Borrowers should be cautious of objections to the discharge. Both the trustee and creditors can raise objections and prevent discharge. The objection can be to prevent the discharge of a specific debt or all of the debts. The most common objections raised involve acts by the borrower to hinder, delay, or defraud a creditor. Typical examples are hiding or undervaluing assets.
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Filing For A Second Bankruptcy In California
If you are filing for bankruptcy in California, you are not alone. At close to a quarter million annual petitions, California has more bankruptcy cases than any other state, and 97% of these are consumer filings. For most of these filers, bankruptcy will be a once-in-a-lifetime occurrence. But 8% of all bankruptcy filers will return to court in the future to claim bankruptcy once more.
The good news is that if youre struggling with debt, you are allowed by law to file not only for a second bankruptcy but also a third, fourth, etc., if necessary. The caveat is the waiting period between bankruptcies, an issue for which United States Bankruptcy Courts maintain strict stipulations.
Exceptions To The Automatic Stay In Divorce
While the automatic stay stops proceedings related to property division in divorce, it doesnt affect the actions to establish child support or custody. If your divorce proceedings are at the point of determining who gets child custody or whether either spouse will take up child support obligations, filing for Chapter 7 bankruptcy wont stop these proceedings.
If a divorce is looming following a spell of financial struggle, the decision of what event to file first is a crucial one and is determined by several factors, as highlighted above. It is important to consider the property that you can keep in bankruptcy and how filing for Chapter 7 bankruptcy may affect your spouses credit. Seeking the counsel of a bankruptcy and family lawyer will also help you make the right decision for the situation.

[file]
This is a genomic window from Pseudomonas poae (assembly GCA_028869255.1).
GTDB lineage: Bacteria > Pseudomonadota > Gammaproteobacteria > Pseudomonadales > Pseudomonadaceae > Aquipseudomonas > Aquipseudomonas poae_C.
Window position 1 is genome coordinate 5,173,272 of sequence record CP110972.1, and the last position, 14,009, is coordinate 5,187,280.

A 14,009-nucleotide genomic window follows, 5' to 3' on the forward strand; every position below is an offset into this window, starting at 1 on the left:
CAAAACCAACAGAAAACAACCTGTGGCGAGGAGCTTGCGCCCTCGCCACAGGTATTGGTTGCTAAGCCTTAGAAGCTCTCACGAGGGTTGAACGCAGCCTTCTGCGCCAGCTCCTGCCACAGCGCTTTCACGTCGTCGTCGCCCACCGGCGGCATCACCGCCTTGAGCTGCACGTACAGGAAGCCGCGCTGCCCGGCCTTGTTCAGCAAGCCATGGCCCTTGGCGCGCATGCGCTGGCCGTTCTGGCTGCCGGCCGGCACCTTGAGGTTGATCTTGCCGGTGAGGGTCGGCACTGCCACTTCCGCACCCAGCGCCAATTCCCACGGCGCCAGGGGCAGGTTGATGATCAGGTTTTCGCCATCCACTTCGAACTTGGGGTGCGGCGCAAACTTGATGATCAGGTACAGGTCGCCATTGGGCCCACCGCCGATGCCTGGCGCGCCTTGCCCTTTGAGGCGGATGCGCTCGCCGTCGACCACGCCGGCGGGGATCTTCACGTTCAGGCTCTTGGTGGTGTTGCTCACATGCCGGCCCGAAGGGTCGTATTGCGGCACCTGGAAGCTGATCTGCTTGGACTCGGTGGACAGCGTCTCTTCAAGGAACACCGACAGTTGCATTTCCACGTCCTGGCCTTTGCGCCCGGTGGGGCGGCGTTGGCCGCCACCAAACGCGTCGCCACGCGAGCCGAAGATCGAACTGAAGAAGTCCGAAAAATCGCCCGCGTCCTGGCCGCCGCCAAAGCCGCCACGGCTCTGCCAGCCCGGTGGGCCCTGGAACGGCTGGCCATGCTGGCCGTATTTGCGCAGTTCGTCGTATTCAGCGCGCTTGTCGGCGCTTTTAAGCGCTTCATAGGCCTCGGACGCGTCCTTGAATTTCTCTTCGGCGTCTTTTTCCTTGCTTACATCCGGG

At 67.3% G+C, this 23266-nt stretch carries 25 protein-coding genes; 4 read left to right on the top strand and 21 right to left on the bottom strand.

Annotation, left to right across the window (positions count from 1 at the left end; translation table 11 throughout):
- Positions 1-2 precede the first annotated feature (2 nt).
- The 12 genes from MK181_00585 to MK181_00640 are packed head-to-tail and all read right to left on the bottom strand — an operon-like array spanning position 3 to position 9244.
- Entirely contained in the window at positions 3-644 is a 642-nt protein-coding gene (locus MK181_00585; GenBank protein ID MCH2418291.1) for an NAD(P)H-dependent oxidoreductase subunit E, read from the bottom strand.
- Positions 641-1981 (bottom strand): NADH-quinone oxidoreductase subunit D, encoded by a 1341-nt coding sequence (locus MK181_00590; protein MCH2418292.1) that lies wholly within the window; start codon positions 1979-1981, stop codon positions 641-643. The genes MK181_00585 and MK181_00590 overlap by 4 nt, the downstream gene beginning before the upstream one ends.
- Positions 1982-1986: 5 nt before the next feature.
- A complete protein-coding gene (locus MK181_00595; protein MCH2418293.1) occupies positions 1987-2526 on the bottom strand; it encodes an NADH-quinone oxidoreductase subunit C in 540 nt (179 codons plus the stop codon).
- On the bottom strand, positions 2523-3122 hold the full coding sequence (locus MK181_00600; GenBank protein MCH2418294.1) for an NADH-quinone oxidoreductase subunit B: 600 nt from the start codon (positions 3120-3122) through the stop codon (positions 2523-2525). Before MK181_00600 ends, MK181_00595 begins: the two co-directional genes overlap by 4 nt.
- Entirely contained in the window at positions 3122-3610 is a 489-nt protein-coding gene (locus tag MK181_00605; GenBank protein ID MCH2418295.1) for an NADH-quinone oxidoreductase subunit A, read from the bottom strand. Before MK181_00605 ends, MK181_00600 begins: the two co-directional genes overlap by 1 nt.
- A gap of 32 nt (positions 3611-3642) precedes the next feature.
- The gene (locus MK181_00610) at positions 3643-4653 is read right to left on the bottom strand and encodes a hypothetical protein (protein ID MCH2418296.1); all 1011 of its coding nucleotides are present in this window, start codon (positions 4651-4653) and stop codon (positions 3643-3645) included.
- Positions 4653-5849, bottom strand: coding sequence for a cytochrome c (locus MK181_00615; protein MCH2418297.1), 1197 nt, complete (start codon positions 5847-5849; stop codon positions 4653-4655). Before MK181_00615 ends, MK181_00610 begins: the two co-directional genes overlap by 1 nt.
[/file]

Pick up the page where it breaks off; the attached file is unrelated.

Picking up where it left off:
Call Now For A Personalized Case Evaluation! 373-6827
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What Are The Time Limits
The type of bankruptcy filed in the previous case determines the time limit between cases. The time starts to run on the date the prior case is filed with the bankruptcy court. The date the discharge was entered doesnât matter.
Chapter 7 bankruptcy â¡ï¸ Chapter 7 bankruptcy: 8 years
This is the longest amount of time between cases required by the Bankruptcy Code. Chapter 7 provides the quickest form of debt relief through a bankruptcy filing and doesnât require the filer to complete a repayment plan before getting their bankruptcy discharge.
Chapter 7 bankruptcy â¡ï¸ Chapter 13 bankruptcy: 4 years
It is possible to file Chapter 13 bankruptcy soon after receiving a Chapter 7 discharge, the filer just wonât be eligible to receive a Chapter 13 discharge in the second case. So, someone who successfully discharges their unsecured debts through Chapter 7 can file a Chapter 13 bankruptcy to pay off tax debts or other types of debt that survived the prior case.
Chapter 13 bankruptcy â¡ï¸ Chapter 7 bankruptcy: 6 years
This waiting period can be waived if you paid back 100% to your unsecured creditors in your Chapter 13 plan and the original case was found to be in good faith. Plus, since a Chapter 13 repayment plan can take up to 5 years to complete before resulting in a discharge, itâs possible to file Chapter 7 bankruptcy about 1 year after receiving a Chapter 13 discharge.
Chapter 13 bankruptcy â¡ï¸ Chapter 13 bankruptcy: 2 years